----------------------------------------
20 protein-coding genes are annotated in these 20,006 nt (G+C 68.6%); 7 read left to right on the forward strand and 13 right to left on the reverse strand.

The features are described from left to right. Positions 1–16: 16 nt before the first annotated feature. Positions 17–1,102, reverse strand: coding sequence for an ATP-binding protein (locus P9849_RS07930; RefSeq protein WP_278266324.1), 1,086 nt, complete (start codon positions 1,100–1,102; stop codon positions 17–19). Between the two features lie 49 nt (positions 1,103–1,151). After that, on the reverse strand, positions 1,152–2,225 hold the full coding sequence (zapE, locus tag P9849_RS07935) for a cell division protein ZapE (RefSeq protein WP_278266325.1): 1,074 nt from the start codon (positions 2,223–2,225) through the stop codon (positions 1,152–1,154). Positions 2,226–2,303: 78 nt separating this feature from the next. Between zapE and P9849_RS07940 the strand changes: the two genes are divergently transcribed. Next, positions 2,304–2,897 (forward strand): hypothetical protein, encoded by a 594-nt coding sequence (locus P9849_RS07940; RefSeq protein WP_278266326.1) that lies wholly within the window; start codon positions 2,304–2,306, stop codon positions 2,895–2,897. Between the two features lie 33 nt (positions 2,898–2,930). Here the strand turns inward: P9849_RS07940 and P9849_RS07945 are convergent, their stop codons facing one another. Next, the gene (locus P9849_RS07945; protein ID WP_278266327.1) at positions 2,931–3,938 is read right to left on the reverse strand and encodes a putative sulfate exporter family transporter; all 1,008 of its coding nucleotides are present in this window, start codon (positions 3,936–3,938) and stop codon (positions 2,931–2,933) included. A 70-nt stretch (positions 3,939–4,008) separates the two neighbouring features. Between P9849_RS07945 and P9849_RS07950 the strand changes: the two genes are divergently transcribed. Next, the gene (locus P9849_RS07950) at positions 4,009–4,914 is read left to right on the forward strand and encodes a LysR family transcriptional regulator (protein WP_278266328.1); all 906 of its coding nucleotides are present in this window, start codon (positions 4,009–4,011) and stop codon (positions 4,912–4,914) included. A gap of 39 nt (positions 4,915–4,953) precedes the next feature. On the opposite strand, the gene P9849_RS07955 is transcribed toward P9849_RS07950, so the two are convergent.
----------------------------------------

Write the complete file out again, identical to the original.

20 protein-coding genes are annotated in these 20,006 nt (G+C 68.6%); 7 read left to right on the forward strand and 13 right to left on the reverse strand.

The features are described from left to right. Positions 1–16: 16 nt before the first annotated feature. Positions 17–1,102, reverse strand: coding sequence for an ATP-binding protein (locus P9849_RS07930; RefSeq protein WP_278266324.1), 1,086 nt, complete (start codon positions 1,100–1,102; stop codon positions 17–19). Between the two features lie 49 nt (positions 1,103–1,151). After that, on the reverse strand, positions 1,152–2,225 hold the full coding sequence (zapE, locus tag P9849_RS07935) for a cell division protein ZapE (RefSeq protein WP_278266325.1): 1,074 nt from the start codon (positions 2,223–2,225) through the stop codon (positions 1,152–1,154). Positions 2,226–2,303: 78 nt separating this feature from the next. Between zapE and P9849_RS07940 the strand changes: the two genes are divergently transcribed. Next, positions 2,304–2,897 (forward strand): hypothetical protein, encoded by a 594-nt coding sequence (locus P9849_RS07940; RefSeq protein WP_278266326.1) that lies wholly within the window; start codon positions 2,304–2,306, stop codon positions 2,895–2,897. Between the two features lie 33 nt (positions 2,898–2,930). Here the strand turns inward: P9849_RS07940 and P9849_RS07945 are convergent, their stop codons facing one another. Next, the gene (locus P9849_RS07945; protein ID WP_278266327.1) at positions 2,931–3,938 is read right to left on the reverse strand and encodes a putative sulfate exporter family transporter; all 1,008 of its coding nucleotides are present in this window, start codon (positions 3,936–3,938) and stop codon (positions 2,931–2,933) included. A 70-nt stretch (positions 3,939–4,008) separates the two neighbouring features. Between P9849_RS07945 and P9849_RS07950 the strand changes: the two genes are divergently transcribed. Next, the gene (locus P9849_RS07950) at positions 4,009–4,914 is read left to right on the forward strand and encodes a LysR family transcriptional regulator (protein WP_278266328.1); all 906 of its coding nucleotides are present in this window, start codon (positions 4,009–4,011) and stop codon (positions 4,912–4,914) included. A gap of 39 nt (positions 4,915–4,953) precedes the next feature. On the opposite strand, the gene P9849_RS07955 is transcribed toward P9849_RS07950, so the two are convergent.